From backing the visionary college founders of GenRobotics in 2017 (later endorsed by Anand Mahindra) to making three pivotal funding announcements in Kerala in the same year, where no venture capitalist had ventured before at the time — the driving force behind UIV’s success lies in the profound expertise and the knack for seizing opportune deals at the right time, according to Majumdar.
“We have consistently allocated only 20% of our fund as the initial investment and supported winners in subsequent rounds with the remaining fund. This strategy has proven highly effective for us. Our inbound and outbound processes are no different from any other VCs except for the fact that we have a lot of more mature entrepreneurs reaching out to us and we are very deep within India,” Majumdar added.
In terms of sectors, UIV actively invests in areas that are regulated or have the potential for government intervention. According to Majumdar, only those sectors will grow in the country that are able to win the trust of the government.
Meanwhile, the fund follows a 10-point checklist before making a startup bet. These points include:
- Spending significant time (3-4 months) with founders
- Making founders understand that mentorship comes before funding
- Understanding areas where value can be added as a VC
- Gauging the vision of a founder
- Looking for adversity quotient and ability to improvise
- Understanding team structure and cofounder’s compatibility
- Identifying appropriate valuation with reasonable terms
- Predicting the viability of raising follow-on rounds
- Going deeper into regulated sectors or sectors having the potential to get regulated
- Giving preference to founders with corporate or entrepreneurship experience
“Anil and I are committed to this aspect in every deal. Despite my busy schedule and location, I ensure a one-on-one interaction with founders or the founding team. During this time, I gauge whether to proceed or not. This approach has often proven right. Future developments and market shifts are uncertain, making the person we support crucial,” Majumdar said.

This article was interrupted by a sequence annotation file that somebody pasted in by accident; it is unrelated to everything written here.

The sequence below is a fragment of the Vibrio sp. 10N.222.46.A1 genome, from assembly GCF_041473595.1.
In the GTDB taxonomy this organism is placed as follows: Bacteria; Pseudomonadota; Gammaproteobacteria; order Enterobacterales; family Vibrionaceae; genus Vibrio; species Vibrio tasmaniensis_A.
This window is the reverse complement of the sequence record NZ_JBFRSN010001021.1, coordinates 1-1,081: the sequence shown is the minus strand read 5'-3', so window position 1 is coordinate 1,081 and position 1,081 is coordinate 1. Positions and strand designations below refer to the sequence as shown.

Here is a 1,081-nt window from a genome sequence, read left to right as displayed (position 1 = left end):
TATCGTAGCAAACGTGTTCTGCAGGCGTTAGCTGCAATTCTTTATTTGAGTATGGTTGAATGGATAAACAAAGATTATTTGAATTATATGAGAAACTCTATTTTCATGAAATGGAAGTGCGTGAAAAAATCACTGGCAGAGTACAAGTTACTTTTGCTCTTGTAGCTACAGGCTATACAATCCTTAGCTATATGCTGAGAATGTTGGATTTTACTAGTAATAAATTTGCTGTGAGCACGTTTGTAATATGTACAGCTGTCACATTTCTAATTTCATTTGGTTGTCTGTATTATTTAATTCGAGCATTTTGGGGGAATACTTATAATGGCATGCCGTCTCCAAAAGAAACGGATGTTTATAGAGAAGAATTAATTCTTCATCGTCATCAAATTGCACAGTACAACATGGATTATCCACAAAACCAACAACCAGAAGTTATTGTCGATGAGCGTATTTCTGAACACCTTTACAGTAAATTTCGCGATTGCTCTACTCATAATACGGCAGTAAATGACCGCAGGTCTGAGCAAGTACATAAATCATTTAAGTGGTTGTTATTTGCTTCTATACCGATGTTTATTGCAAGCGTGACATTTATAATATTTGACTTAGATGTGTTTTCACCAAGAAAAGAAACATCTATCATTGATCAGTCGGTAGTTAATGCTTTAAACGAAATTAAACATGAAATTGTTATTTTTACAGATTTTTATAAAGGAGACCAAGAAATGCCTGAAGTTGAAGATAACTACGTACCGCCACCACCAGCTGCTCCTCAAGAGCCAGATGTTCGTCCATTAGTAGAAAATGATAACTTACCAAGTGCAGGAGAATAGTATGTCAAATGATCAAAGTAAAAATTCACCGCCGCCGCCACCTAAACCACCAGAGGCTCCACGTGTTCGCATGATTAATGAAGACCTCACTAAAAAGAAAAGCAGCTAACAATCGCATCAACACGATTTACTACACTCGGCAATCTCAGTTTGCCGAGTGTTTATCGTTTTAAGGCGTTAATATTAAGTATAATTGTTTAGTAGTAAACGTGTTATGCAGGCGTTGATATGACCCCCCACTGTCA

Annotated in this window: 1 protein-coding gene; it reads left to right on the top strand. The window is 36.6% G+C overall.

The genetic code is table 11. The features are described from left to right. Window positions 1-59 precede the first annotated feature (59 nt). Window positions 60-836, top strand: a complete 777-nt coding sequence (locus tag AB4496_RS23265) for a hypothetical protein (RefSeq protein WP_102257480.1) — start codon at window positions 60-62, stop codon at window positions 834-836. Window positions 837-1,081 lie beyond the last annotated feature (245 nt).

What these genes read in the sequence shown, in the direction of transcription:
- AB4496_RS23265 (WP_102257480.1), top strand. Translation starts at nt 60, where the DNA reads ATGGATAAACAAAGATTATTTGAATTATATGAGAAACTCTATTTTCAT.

Key Investment Strategies
When UIV launched its debut fund in 2016, the founders were determined to make a strong impact.
With a substantial infusion of Majumdar’s personal capital and almost entirely funded by Indian Limited Partners (LPs), the initial year focussed on investments in the burgeoning consumer internet sector, which was witnessing heightened investment activity.
However, a quick realisation led the founders to steer towards supporting B2B SaaS companies.
Despite the global prevalence of the term ‘B2B SaaS’, their reputation was built on investing in companies driving large-scale digitisation.
The key strategies that have bolstered UIV’s ability to secure promising deals are:
Expanding Into Tier II Cities & Beyond: Leveraging Joshi’s experience with Mumbai Angels since 2010, UIV ventures boldly into Tier II cities, becoming one of the first VCs to invest in founders from locales like Cochin, Trivandrum, Hyderabad, Jaipur, Pune, and Goa. Collaborating with state governments in Kerala and Maharashtra, known contributors to the fund, has enabled a portfolio where over 60% of 35-plus companies are based outside traditional hubs.
Immunity To FOMO: The founders of the VC firm believe that controlling entry prices in startups is more feasible than exit prices. This philosophy has shielded them from market sentiments. In 2021, they refrained from numerous deals that other investors pursued. Today, many of those startups are grappling with existential challenges.
In-Depth Due Diligence: The founders, who identify early stage investment as an art, employ an on-call CTO for technology due diligence, an unconventional practice among Indian VCs. They also conduct commercial due diligence, speaking to clients and consumers.
Smart Questioning: Sitting on the board of more than 30 portfolio companies, UIV’s active involvement in their growth allows them to ask probing questions to founders, preventing governance or execution problems.